I suspect we all have friends like this. And you know the depth of the relationship based on how little interest they seem to have in you. The Question Quotient is below zero. Only when the QQ value is a positive number is that relationship thought of as significant.

A long time ago, I was fixed up on a blind date. I hadn’t been in the States from Japan for more than a couple of years. She seemed nice enough and pretty enough. But when I mentioned that I didn’t know about something that had happened 5 years earlier because I was in Japan. She never asked a single question about that. WHO WOULDN’T ASK A QUESTION ABOUT THAT? “Oh, really? Japan?” “What were you doing in Japan?” “Where did you live in Japan?” “What was it like in Japan?” “Oh, I’ve always wanted to visit Japan! Tell me about living there.”

Nothing.

I thought maybe she didn’t hear me, so later in the conversation I mentioned again that I’d just moved back 2 years earlier from Japan.

Cricket noises.

QQ value of less than zero.

If relationships are the key, then better questions turn the key.

Good questions are better than no questions at all.

But better questions will have a lasting effect on the depth and significance of your relationships. And if you’re in a position of leadership—and who isn’t leading someone, irrespective of our roles?—then being a better leader by asking better questions will make an enormous difference!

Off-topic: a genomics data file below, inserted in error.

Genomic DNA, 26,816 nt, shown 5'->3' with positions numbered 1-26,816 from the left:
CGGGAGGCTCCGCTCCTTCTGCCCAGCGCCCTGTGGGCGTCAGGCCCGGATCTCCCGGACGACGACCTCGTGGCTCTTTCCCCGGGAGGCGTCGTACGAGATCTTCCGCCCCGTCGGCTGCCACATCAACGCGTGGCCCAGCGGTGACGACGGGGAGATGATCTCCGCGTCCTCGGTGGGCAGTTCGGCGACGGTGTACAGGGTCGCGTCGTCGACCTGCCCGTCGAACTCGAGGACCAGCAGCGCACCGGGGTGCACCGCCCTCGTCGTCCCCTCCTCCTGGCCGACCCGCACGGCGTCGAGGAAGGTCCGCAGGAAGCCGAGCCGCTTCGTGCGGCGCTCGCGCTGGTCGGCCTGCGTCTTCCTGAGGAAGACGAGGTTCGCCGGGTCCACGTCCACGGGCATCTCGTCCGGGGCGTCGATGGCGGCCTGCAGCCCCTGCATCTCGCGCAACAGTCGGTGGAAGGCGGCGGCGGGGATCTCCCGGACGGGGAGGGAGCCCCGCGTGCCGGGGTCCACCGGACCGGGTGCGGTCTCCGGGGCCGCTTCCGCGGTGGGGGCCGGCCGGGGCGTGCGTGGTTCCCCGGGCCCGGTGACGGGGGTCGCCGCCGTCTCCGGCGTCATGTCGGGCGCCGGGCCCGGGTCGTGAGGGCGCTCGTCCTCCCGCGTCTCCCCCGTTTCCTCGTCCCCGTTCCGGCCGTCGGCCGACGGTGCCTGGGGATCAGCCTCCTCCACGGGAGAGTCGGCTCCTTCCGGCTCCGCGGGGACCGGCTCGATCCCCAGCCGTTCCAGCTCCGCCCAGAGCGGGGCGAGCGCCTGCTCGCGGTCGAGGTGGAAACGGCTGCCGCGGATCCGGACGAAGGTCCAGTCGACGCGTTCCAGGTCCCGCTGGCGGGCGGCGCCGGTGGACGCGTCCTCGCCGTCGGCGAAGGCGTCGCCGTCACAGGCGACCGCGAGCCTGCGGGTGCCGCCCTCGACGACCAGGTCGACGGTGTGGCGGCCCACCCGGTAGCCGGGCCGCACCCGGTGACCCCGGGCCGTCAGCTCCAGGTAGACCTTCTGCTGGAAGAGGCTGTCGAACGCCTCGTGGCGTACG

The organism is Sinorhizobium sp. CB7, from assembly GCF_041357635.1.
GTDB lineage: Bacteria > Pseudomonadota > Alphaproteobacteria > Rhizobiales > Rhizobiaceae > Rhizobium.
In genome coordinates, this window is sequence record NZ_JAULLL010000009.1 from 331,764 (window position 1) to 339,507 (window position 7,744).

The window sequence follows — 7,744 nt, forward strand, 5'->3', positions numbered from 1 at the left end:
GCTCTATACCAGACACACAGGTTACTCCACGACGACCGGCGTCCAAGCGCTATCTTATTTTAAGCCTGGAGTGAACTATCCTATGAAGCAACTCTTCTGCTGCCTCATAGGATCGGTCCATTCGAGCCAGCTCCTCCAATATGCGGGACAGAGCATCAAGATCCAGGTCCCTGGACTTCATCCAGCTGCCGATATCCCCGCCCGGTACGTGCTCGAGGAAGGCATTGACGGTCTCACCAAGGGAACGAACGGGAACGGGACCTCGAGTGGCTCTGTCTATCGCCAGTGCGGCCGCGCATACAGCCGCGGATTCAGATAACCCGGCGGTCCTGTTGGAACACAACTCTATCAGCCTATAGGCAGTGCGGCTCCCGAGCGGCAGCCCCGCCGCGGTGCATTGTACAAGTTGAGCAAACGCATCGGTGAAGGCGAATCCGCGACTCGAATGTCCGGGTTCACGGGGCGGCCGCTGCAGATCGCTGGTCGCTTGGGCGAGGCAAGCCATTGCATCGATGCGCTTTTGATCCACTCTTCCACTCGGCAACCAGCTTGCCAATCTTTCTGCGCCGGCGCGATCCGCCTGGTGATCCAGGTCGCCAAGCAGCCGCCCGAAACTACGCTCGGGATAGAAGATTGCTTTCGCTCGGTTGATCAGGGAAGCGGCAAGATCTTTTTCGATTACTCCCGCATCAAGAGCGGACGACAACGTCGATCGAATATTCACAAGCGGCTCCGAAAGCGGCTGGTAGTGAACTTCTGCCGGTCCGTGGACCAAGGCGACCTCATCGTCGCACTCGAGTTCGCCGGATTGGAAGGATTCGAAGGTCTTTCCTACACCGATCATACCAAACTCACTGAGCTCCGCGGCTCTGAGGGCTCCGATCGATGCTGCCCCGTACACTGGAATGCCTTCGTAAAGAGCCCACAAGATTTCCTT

Want to be a better friend? Ask better questions!

Want to be a better parent? Ask better questions!

Want to ask better questions? Look beyond the surface. Look beyond the interrogation questions. Look beyond yes and no and the resume. Think in terms of feelings, emotions, motivations, reactions … touch the shared humanity you have with that other person.

Maybe I should write some examples of those kinds of questions.

-30-

—————————–

Patreon

Through the years, people have been super supportive of USMC Fitness Boot Camp and all that I do through it. Almost weekly, I’ll hear from some former boot camper who’s moved away. They write saying how significant the program was to them and how much they enjoy getting these newsletters.

Some of those folks still live in Memphis but life and circumstances have “providentially” hindered them from coming back to the Quarterdeck. (This sounds better than “they got lazy and got out of the habit.”)

Sometimes, those who’ve moved away send money because they want to be helpful and to support the program. This happened just a few days ago. Sometimes these folks know that at any point in time, there are about half a dozen boot campers coming for free because they lost their job, or there’s been some other detrimental change in their finances and situation and would otherwise have to drop out boot camp.

I support different causes and organizations, like you do. But last year I started supporting two different people on a site called Patreon. It’s a way to support artists, musicians, writers, and others who produce content of a broad nature, but might not be able to continue without financial support from patrons … like how educators, artists, musicians, and others were supported by patrons back in the day.

Today, the work produced by members of Patreon is found in printed materials, blog posts, YouTube videos, face to face instruction, consultation, reviews, lectures, and any number of outlets. I support the two I mentioned because I like what they do and want to help.